Poet Laureate Interviews: Meet Temitope Komolafe

I am Temitope Komolafe, a student of Medicine and Surgery in University of Ibadan. I am a very spiritual person and I believe God is and should be the integral factor in life. I write and specialize in screenwriting. I love reading and am very open to learning from everything because I have come to discover that the more we know, the more we discover how much we don’t know


Poet Laureate Interviews 2020: Meet Salim Yunusa

Tell us more about you?

Salim Yunusa is a content creator, a bilingual writer and translator. He’s the founder of the literary organization, Poetic Wednesdays Initiative and a Co-Founder of a national NGO, Project Grassroots Nigeria (PGN). He graduated from Ahmadu Bello University, Zaria with a Bachelor’s degree in Urban and Regional Planning. He’s pursuing his MSc in Disaster Risk Management Studies from the same institution.

Several of his creative pieces have been published by Daily Trust, ASIRI magazine, The Art-Muse Fair, PIN, NorthernLife, Tribesmen Review, Writers Space, DesignWorld Magazine, The Campus Watch, and several anthologies.

He was a finalist for Michael Afenfia and TVO Tribe competitions. He is also longlisted for the 2020 Aminiya Trust Hausa Short Story Competition.

Salim is currently working on his debut poetry collection, From The Potter’s Kiln.

How long have you been writing for?

I’ve been writing for nearly all my life. When other boys picked balls and girls picked skipping ropes, I picked up pens and papers. Though, I only became serious with writing around 2016.

What was the first thing you thought of when you saw the ad for the contest?

I was like, this is cool. It’s something I may enter. I didn’t enter though, until the last day.

What does Sankofa mean to you?

Sankofa represents yearnings of every black man, woman and child in knowing their roots and filling in the gaps, gaps caused by colonialism and slavery. It is of paramount importance that we all know where we are coming from. Knowing our roots; knowing how deep and wide those roots seeped in this vast stretch of space called earth would give everyone a sense of pride and belonging.

Tell us about your entry.

Musings of Mama Africa is a poem that started as a feeling, not a thought. It was something that I have always felt but lacked the words to perfectly describe.

In the poem, Africa is a woman who yearns for all her children; the ones stolen and dragged across the Atlantic and the ones pillaged right here. Being the Mother of Civilization, she has seen all and known all. Despite the carnage done to her, she still is very proud of her children and hopes that one day, they will return home to a grand homecoming.

Did you have any challenges in writing your piece?

I don’t really remember because I wrote the piece back in 2017. So, I actually dusted it off and made few corrections.

What is the future of literature in Africa?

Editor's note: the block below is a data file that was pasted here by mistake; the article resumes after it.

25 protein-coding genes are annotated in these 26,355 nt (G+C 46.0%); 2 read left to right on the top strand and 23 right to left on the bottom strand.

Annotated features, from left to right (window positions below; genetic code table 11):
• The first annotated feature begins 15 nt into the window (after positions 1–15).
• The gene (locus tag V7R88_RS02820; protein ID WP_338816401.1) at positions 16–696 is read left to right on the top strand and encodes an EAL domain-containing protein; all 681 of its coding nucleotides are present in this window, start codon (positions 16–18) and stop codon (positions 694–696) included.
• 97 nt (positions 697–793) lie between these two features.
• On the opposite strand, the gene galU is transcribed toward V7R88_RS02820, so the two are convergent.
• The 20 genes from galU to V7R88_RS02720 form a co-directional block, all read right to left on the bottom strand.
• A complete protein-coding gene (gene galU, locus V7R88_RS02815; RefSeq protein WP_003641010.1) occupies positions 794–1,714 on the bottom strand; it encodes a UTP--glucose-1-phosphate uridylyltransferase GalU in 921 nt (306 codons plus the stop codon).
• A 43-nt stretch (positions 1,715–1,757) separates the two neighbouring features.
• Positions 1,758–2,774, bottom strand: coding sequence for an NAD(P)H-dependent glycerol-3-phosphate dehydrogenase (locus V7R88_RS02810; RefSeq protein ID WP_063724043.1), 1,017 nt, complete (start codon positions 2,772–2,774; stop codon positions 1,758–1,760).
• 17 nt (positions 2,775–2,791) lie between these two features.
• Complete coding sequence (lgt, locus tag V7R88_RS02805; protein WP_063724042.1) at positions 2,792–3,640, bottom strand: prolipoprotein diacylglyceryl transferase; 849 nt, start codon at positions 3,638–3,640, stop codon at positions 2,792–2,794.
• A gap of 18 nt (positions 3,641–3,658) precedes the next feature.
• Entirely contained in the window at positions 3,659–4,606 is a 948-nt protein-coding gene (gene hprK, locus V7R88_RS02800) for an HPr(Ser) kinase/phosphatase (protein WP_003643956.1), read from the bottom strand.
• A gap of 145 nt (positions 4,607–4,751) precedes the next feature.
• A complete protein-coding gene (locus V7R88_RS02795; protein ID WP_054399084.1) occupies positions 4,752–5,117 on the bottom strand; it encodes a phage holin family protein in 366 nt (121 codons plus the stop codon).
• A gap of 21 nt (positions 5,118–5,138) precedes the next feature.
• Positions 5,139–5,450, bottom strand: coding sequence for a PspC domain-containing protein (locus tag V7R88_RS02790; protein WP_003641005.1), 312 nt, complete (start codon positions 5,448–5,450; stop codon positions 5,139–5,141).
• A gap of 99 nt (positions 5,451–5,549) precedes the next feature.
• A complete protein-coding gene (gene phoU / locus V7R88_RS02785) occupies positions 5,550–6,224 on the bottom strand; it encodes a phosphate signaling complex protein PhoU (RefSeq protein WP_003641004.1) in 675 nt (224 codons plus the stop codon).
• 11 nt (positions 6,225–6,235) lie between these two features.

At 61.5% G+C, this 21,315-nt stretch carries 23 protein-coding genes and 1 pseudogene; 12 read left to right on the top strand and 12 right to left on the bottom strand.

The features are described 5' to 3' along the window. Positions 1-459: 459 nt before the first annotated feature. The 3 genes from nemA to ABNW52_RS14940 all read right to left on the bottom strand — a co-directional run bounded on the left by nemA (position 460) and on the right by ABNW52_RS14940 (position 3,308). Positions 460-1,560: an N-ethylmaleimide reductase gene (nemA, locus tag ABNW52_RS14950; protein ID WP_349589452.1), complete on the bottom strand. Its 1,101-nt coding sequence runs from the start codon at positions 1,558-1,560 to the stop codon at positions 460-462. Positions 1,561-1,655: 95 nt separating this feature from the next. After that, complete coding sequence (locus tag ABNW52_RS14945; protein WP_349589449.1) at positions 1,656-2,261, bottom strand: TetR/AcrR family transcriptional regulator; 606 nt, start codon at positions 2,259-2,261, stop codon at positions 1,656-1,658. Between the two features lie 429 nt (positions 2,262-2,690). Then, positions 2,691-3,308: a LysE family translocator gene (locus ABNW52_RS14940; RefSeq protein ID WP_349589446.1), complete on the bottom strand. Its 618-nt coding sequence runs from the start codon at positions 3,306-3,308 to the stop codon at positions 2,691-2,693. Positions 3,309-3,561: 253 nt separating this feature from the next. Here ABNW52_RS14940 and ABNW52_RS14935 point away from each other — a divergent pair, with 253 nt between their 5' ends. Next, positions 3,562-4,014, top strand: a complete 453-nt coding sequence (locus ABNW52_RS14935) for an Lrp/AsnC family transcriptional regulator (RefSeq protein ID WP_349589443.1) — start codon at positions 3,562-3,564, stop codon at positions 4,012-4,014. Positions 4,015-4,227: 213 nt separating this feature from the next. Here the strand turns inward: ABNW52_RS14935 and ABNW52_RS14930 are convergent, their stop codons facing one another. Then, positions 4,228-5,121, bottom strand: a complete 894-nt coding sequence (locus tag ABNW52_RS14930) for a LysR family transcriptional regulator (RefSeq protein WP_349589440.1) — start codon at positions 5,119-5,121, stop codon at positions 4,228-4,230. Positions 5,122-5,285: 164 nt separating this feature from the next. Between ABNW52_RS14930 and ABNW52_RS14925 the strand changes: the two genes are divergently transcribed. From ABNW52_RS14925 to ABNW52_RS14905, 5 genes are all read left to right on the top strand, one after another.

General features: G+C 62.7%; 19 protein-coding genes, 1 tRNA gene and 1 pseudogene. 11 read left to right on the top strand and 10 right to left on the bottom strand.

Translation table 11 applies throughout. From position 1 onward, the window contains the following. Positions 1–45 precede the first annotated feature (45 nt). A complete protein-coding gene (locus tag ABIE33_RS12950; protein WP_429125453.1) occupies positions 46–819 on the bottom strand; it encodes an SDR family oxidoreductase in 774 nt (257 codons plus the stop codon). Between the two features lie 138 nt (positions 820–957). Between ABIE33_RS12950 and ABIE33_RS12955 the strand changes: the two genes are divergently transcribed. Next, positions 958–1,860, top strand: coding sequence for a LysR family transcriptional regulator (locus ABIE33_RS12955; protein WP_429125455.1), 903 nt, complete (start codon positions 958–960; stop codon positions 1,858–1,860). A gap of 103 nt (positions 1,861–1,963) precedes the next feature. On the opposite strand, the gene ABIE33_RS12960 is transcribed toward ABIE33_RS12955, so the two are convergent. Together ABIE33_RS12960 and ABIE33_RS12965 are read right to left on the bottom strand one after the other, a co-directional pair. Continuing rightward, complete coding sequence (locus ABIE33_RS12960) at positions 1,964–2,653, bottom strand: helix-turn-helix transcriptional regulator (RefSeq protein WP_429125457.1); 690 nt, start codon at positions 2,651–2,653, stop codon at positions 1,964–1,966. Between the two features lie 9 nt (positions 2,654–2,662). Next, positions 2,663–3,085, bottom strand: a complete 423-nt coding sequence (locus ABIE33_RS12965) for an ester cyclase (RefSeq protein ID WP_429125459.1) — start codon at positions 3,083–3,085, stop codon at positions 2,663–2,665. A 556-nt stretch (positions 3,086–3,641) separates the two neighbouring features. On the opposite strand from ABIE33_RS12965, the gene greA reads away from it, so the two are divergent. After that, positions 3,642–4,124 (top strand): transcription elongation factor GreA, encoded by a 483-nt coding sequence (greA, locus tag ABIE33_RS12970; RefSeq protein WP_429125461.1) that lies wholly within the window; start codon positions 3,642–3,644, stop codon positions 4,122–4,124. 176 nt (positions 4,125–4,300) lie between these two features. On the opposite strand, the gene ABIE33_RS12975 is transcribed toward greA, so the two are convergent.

The future of literature in Africa is now. We’re seeing how powerful and important the voices of people – young people – are in shaping our continent today. With a lot of young people embracing the arts and Literature as a means of expression, the future is vast and endless.

What does being a tribesman mean to you, and how do you think being part of a community will influence African literature?

Being a tribesman is nice; it means I’m not alone and I’m part of something bigger than myself; which is all we all ultimately hope for. Being part of any literary community gives one a sense of belonging and responsibility, just like one would in any family. It is our job to spread the gospel and make that change right from the grassroots

Sound bite, anyone?

Read Salim’s entry here!

See how to vote here!


Poet Laureate Interviews 2020: Meet Uche Balogun

Tell us more about you?

I’m currently a student of the Nigerian Law School; I’m a book reviewer and a creative writer. I am also a volunteer.

Not so fun fact: I’m shortsighted and can be very cynical.

How long have you been writing for?

I’ve been writing since primary school. I found some things I wrote many years ago and I was horrified.

What was the first thing you thought of when you saw the ad for the contest?

I thought that I’d better send in my submission fast because I discovered the contest on the day of the deadline.

What does Sankofa mean to you?

To me, Sankofa means we cannot know who we are without knowing where we come from.

Tell us about your entry.

My entry is a science fiction short story, set sometime in the future, in Nigeria. It came to me in a dream.

Did you have any challenges in writing your piece?

Since the idea came to me in a dream, the only difficulty was getting myself to put pen to paper (metaphorically, because I actually typed it on my phone, and edited it on my laptop).

What is the future of literature in Africa?

I don’t know but I hope the future of literature in Africa is diversity, inclusivity and cultural pride.

What does being a tribesman mean to you, and how do you think being part of a community will influence African literature?

The thing about being part of a community is that I have a responsibility not to take my writing for granted and to do better. I think this is how it influences African literature, by making us aware of our responsibility.

Sound bite, anyone?

Read Uche’s entry here

See how to vote here!